From the dark recesses of my mailbox surfaced a copy of the recently released EA game, Dead Space. Readily equipped with poo-retardant pants, I prepared myself to be survivally-horrified. Read on to find out just how many turds I dropped.
After logging a multitude of hours on the dimly lit space vessel as the game’s lead character, Isaac Clarke, I was repeatedly reminded of similar survival horror titles that preceded it.
Dead Space somewhat unabashedly borrows from previous games that have already been successful, tossing aside the need to build something new. While it does have a bit of innovation thrown in there, Dead Space isn’t really treading much new ground. How this makes you feel about the game is entirely dependent upon how you feel about previous survival-horror games.
After a mere five minutes in, I couldn’t stop calling Dead Space “Resident Evil 4: Space”. It has all the trappings of Resident Evil 4: over-the-shoulder camera, controls, scarce supplies, and zombie-esque beings to shoot. After a while, “Resident Evil 4: Space” became “BioShock Presents: Resident Evil 4: Space”.
After realizing that I was going to be stuck in an alien-infested, self-contained spaceship for quite a bit of time to come, my mind instantly thought back to BioShock’s underwater failed utopia, Rapture. I was further reminded of Rapture when I happened upon my first audio log detailing a situation that had played out sometime before or during the alien-zombie takeover.
Getting information about the world across is something Dead Space excels at — there were very few instances that took control away from the player. In addition to audio/video/text logs, the main way Dead Space informs the player is through interactivity. Interactions that don’t involve literally tearing opponents apart limb from limb are those that involve the crew that boarded the ship with you. Your communications with them make one thing clear: they’re trying just as hard as you to get off the damn ship safely.
The things that Dead Space does that aren’t by-the-book copied formulas are the only things that help rescue the game from a mediocre score. Six hours in, I was ready for it to be over, and my interest in the narrative began to wane — it’s not exactly a work of literary genius.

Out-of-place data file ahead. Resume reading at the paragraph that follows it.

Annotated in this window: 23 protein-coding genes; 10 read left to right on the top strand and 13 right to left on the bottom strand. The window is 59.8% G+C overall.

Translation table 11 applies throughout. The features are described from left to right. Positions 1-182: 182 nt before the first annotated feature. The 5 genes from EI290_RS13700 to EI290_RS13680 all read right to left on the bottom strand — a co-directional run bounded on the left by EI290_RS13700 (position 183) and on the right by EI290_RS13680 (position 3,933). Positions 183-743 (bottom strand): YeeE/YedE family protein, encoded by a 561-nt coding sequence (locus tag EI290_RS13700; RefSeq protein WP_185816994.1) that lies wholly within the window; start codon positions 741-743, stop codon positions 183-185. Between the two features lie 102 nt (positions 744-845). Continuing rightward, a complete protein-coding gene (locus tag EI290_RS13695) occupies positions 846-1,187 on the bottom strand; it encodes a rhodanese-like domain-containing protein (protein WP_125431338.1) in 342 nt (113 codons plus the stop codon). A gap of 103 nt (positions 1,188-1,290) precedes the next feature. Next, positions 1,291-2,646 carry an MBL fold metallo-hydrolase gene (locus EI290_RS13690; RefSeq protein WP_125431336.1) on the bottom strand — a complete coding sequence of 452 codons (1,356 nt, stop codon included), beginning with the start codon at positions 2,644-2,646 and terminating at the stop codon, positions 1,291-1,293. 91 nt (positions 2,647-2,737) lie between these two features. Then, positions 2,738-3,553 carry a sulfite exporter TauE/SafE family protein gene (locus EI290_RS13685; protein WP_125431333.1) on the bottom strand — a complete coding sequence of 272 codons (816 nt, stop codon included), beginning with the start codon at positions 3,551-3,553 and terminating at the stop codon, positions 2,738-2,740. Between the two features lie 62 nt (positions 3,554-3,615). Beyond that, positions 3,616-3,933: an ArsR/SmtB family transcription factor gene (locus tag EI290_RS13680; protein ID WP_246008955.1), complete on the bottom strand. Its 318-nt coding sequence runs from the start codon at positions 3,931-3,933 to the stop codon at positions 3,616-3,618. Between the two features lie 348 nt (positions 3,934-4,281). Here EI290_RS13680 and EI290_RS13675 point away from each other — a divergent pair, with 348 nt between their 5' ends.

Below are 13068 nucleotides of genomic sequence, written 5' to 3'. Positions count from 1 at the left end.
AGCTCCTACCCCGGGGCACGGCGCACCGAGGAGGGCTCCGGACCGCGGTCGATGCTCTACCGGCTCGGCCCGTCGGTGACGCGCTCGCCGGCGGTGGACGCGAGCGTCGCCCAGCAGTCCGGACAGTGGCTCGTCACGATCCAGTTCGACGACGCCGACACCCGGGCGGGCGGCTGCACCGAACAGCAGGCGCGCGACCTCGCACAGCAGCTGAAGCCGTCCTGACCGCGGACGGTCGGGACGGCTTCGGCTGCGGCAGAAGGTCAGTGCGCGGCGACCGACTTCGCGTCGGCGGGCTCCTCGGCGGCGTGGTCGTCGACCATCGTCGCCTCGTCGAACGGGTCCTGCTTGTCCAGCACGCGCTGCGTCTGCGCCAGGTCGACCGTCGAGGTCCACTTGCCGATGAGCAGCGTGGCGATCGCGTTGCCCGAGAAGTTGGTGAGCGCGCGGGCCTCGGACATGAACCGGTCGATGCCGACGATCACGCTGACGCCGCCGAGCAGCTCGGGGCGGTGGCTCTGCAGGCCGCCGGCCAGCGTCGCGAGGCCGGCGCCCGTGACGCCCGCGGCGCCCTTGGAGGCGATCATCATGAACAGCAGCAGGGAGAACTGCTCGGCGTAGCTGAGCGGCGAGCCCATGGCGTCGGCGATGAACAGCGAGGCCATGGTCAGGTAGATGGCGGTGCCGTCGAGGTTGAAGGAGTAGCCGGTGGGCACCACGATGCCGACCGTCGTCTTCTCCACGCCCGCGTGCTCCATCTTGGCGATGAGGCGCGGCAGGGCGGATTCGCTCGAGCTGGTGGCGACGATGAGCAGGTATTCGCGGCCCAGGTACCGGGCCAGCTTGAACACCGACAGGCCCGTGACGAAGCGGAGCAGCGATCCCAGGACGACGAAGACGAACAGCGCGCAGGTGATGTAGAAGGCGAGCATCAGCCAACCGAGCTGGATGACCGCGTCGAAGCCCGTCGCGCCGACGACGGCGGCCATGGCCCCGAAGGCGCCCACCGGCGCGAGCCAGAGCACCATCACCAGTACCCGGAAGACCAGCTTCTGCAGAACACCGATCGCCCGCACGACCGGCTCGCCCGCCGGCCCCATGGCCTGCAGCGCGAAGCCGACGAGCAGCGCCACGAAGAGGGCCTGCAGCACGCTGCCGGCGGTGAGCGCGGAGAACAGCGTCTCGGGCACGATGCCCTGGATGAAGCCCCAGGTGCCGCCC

Dead Space starts with protagonist Isaac Clarke and company approaching the Ishimura (which I eventually lovingly dubbed “Hell Ship”). Upon arrival everyone realizes all is not well, and off you go to shoot your way to potential safety with Dead Space’s combat system, titled “Strategic Dismemberment.”
“Strategic Dismemberment” is what picked up the slack and acted as motivation for me to keep on keepin’ on. You’ll learn very early on that neither body blows nor even headshots will get you through even the earliest waves of baddies. The point of Strategic Dismemberment is to pick off opponents’ limbs by using whatever means you have available to yourself, many of which match up with the world you’re inhibiting.
Complementing strategy with superb control is always a plus, and Dead Space has some pretty sweet controls. This can only be describable as the perfect middle ground between Resident Evil 4 and Gears of War, and I suspect it’s a nice preview as to what we’ll get when Resident Evil 5 releases, but I digress.
Dead Space goes to great lengths to make sure you stay immersed, extending from integrating the entirety of the interface naturally (for example: the inventory, although no different from any other standard interface, is displayed as a projection from Isaac’s suit) all the way to providing back-stories for weapons so they’d integrate cohesively with the world.
Before I continue, I have a confession to make: I’m a total pansy and am easily coaxed into a fit of paranoia-induced fear. That said, having been posed as a survival-horror game, Dead Space failed to make me scream like my inner-schoolgirl knows I should. I’ve come to the conclusion that I’ve either finally become a man, or Dead Space isn’t very frightening.
As much as I’d like to lean towards the former, I’m afraid it’s the latter. The only thing that almost brought me into a state of fright was its sound design. I’m not exactly rocking a 5.1 state-of-the-art Dolby Digital system in my Batcave of Nerdery, but I still feel Dead Space’s sound design, and the utilization of said sound design deserves special mention.
Although Dead Space is most analogous to the friend you’ve nicknamed “Mooch” because he/she takes your clothes without intent of return, you just can’t help but love him/her. Like Mooch, Dead Space’s high points far outshine it’s minuscule flaws, of which there are relatively few.
As stated before, Dead Space relies on tried-and-true formulas, but it manages to foster them into something even more awesome, and then finally polishes the crap out of them. The end result, while not truly innovative, makes for one hell of a ride, though it remains disappointingly not very frightening for a survival-horror title.